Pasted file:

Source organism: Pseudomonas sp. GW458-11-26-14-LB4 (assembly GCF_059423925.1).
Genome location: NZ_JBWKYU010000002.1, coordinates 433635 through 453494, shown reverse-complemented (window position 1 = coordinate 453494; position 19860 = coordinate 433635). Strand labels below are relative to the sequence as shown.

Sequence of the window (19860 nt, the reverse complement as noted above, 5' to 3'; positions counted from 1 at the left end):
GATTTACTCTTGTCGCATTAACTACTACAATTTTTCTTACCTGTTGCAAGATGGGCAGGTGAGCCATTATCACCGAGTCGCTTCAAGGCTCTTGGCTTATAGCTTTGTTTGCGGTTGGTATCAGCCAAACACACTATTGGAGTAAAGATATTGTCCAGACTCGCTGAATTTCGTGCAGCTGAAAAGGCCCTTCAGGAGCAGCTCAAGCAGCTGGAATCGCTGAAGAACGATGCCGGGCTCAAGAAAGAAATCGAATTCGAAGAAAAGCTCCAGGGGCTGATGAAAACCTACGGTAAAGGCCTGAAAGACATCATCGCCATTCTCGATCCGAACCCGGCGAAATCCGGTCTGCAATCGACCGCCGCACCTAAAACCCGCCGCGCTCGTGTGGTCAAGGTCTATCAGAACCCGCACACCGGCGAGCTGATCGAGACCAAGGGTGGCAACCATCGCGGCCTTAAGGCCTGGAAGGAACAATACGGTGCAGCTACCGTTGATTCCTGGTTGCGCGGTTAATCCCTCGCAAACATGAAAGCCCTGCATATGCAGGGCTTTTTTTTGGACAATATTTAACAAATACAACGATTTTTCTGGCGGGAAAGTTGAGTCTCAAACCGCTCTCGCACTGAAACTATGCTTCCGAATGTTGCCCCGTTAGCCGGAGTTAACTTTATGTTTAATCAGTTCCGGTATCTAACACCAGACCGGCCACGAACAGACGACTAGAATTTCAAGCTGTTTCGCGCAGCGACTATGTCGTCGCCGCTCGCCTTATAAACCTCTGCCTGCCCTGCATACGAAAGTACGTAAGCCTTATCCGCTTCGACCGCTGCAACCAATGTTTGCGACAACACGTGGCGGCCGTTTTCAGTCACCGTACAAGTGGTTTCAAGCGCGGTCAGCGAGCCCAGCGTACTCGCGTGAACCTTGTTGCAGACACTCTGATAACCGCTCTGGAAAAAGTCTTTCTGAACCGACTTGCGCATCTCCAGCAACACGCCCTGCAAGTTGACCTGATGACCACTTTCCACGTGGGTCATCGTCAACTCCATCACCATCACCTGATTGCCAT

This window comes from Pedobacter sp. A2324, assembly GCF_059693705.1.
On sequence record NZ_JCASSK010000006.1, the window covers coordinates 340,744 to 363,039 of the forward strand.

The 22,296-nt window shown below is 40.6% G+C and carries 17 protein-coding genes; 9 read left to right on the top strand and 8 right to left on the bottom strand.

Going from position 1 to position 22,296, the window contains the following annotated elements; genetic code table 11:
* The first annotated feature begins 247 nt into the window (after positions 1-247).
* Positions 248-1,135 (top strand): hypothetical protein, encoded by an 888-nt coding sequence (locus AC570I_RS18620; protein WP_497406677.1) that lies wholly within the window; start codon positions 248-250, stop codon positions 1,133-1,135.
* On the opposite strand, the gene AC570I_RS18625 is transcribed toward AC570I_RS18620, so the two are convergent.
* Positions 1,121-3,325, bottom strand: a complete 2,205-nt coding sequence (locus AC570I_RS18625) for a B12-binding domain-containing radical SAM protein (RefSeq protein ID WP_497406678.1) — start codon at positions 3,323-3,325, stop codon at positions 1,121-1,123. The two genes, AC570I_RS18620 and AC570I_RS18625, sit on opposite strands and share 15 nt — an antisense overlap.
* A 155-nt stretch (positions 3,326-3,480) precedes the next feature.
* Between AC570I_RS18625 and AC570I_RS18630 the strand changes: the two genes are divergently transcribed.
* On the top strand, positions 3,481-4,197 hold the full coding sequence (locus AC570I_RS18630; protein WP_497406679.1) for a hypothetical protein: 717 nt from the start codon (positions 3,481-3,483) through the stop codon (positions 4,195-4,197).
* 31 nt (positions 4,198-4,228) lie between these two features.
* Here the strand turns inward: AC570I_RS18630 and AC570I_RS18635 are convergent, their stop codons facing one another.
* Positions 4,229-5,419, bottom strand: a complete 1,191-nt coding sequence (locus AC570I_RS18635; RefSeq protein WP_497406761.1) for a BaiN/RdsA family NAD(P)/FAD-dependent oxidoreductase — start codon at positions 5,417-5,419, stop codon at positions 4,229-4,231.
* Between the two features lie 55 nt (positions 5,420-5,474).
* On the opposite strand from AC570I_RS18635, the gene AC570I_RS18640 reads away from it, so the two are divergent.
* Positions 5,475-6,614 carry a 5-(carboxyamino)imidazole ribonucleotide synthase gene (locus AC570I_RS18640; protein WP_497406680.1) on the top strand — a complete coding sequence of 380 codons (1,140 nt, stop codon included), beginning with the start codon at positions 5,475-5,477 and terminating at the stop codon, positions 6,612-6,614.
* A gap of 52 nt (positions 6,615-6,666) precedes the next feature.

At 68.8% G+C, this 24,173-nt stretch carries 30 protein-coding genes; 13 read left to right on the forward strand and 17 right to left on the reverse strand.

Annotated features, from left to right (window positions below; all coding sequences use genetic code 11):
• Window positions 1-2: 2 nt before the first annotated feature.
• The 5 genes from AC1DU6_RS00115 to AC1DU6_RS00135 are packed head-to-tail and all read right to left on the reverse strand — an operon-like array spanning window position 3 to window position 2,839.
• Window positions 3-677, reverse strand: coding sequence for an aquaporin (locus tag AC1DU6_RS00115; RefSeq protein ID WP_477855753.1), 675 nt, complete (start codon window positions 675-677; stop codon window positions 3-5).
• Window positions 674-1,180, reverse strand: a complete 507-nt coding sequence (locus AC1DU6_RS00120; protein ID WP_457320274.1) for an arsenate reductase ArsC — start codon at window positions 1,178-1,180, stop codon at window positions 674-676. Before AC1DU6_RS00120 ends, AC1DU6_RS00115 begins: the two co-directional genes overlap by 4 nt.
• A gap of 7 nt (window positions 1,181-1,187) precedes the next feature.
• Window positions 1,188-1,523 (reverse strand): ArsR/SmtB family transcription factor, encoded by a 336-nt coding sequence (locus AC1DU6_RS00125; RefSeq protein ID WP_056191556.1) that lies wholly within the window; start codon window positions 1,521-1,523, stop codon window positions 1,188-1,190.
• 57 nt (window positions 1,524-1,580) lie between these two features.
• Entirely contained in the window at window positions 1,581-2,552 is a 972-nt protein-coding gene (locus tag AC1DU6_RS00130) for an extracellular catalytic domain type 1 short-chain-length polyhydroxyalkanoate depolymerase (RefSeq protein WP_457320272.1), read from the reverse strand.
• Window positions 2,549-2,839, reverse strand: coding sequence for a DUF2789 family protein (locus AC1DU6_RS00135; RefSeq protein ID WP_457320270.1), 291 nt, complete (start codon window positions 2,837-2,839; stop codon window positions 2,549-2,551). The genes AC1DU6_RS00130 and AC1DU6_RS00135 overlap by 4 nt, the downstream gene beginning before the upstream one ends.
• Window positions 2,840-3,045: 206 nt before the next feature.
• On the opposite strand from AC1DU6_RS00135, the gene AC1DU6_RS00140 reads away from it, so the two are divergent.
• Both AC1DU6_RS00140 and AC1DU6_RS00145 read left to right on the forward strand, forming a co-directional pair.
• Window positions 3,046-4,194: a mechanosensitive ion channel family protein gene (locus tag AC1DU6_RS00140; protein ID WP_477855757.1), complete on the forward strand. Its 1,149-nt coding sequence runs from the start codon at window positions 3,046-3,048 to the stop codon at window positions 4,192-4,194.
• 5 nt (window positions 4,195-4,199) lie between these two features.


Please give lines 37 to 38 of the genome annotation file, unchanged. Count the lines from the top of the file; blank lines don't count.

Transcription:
• Window positions 3,046-4,194: a mechanosensitive ion channel family protein gene (locus tag AC1DU6_RS00140; protein ID WP_477855757.1), complete on the forward strand. Its 1,149-nt coding sequence runs from the start codon at window positions 3,046-3,048 to the stop codon at window positions 4,192-4,194.
• 5 nt (window positions 4,195-4,199) lie between these two features.